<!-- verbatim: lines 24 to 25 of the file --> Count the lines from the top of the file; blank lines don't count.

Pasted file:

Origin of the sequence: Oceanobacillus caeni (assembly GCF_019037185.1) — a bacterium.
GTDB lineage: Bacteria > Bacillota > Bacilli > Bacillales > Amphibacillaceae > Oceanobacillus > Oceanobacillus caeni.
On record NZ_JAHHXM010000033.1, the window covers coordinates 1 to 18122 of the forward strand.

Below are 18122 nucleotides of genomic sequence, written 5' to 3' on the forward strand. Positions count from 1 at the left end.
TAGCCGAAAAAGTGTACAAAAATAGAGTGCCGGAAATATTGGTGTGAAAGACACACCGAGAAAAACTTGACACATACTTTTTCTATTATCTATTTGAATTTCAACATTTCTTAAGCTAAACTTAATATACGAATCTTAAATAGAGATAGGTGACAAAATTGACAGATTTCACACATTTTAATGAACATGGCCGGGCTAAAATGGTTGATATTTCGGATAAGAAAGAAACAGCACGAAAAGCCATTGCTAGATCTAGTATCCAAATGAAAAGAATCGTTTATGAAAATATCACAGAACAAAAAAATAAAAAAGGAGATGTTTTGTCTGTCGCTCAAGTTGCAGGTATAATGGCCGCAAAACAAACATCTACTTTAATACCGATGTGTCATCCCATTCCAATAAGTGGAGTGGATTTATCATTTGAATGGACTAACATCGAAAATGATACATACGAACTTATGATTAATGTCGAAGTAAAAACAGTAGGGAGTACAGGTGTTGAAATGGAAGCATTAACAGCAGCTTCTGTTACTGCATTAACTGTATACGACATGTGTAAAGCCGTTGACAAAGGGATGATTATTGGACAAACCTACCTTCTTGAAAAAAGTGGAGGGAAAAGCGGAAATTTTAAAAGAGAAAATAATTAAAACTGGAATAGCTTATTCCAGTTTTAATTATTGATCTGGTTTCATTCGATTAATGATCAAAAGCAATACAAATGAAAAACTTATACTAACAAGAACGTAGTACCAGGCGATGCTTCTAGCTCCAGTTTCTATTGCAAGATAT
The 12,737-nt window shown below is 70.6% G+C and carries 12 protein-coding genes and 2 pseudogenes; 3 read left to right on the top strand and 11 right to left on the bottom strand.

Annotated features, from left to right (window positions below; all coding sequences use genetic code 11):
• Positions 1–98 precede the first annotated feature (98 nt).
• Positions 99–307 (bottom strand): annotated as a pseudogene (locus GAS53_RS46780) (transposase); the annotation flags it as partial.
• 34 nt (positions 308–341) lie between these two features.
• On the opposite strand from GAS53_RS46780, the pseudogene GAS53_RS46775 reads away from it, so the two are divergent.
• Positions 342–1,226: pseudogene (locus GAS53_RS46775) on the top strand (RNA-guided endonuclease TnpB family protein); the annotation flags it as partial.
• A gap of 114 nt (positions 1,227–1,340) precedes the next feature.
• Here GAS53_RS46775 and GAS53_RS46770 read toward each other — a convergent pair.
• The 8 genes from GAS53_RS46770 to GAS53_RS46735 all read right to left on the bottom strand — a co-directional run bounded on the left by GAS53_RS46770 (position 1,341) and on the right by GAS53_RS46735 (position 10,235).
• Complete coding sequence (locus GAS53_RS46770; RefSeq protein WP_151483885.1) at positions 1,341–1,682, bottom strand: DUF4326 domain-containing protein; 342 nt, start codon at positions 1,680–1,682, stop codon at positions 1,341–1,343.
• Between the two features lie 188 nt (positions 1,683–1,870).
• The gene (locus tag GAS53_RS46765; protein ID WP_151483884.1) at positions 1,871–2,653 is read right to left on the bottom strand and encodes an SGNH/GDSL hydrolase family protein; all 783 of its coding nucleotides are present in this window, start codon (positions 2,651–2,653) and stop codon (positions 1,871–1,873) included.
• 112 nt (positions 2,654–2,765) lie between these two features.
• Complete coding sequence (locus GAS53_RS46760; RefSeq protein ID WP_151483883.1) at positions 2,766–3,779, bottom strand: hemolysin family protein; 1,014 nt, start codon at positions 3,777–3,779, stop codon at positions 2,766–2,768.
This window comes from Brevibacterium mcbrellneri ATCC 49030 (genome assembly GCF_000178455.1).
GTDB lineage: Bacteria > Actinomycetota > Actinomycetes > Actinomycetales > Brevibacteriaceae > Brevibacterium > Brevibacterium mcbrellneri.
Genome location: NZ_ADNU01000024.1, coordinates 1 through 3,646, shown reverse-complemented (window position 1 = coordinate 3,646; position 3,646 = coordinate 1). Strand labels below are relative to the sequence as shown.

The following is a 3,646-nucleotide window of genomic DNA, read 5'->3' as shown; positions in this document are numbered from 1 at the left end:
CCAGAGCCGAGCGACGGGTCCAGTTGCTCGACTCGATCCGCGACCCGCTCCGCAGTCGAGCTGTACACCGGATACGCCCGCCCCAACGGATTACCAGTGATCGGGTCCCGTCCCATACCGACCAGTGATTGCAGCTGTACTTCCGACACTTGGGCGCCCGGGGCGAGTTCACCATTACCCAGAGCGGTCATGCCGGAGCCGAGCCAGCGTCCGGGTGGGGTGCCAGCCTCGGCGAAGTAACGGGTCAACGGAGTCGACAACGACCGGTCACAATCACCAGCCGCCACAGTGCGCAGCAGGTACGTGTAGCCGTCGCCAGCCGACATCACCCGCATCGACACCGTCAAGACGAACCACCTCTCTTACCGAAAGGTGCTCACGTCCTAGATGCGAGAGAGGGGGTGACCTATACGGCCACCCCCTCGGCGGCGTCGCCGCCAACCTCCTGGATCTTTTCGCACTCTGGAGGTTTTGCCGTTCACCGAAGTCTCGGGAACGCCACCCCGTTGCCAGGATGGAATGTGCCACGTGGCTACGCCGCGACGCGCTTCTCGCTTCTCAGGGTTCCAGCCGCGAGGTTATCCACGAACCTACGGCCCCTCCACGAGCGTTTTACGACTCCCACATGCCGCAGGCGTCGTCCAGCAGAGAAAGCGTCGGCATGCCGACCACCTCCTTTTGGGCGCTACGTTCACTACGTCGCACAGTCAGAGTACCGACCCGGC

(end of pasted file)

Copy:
The following is a 3,646-nucleotide window of genomic DNA, read 5'->3' as shown; positions in this document are numbered from 1 at the left end:
CCAGAGCCGAGCGACGGGTCCAGTTGCTCGACTCGATCCGCGACCCGCTCCGCAGTCGAGCTGTACACCGGATACGCCCGCCCCAACGGATTACCAGTGATCGGGTCCCGTCCCATACCGACCAGTGATTGCAGCTGTACTTCCGACACTTGGGCGCCCGGGGCGAGTTCACCATTACCCAGAGCGGTCATGCCGGAGCCGAGCCAGCGTCCGGGTGGGGTGCCAGCCTCGGCGAAGTAACGGGTCAACGGAGTCGACAACGACCGGTCACAATCACCAGCCGCCACAGTGCGCAGCAGGTACGTGTAGCCGTCGCCAGCCGACATCACCCGCATCGACACCGTCAAGACGAACCACCTCTCTTACCGAAAGGTGCTCACGTCCTAGATGCGAGAGAGGGGGTGACCTATACGGCCACCCCCTCGGCGGCGTCGCCGCCAACCTCCTGGATCTTTTCGCACTCTGGAGGTTTTGCCGTTCACCGAAGTCTCGGGAACGCCACCCCGTTGCCAGGATGGAATGTGCCACGTGGCTACGCCGCGACGCGCTTCTCGCTTCTCAGGGTTCCAGCCGCGAGGTTATCCACGAACCTACGGCCCCTCCACGAGCGTTTTACGACTCCCACATGCCGCAGGCGTCGTCCAGCAGAGAAAGCGTCGGCATGCCGACCACCTCCTTTTGGGCGCTACGTTCACTACGTCGCACAGTCAGAGTACCGACCCGGC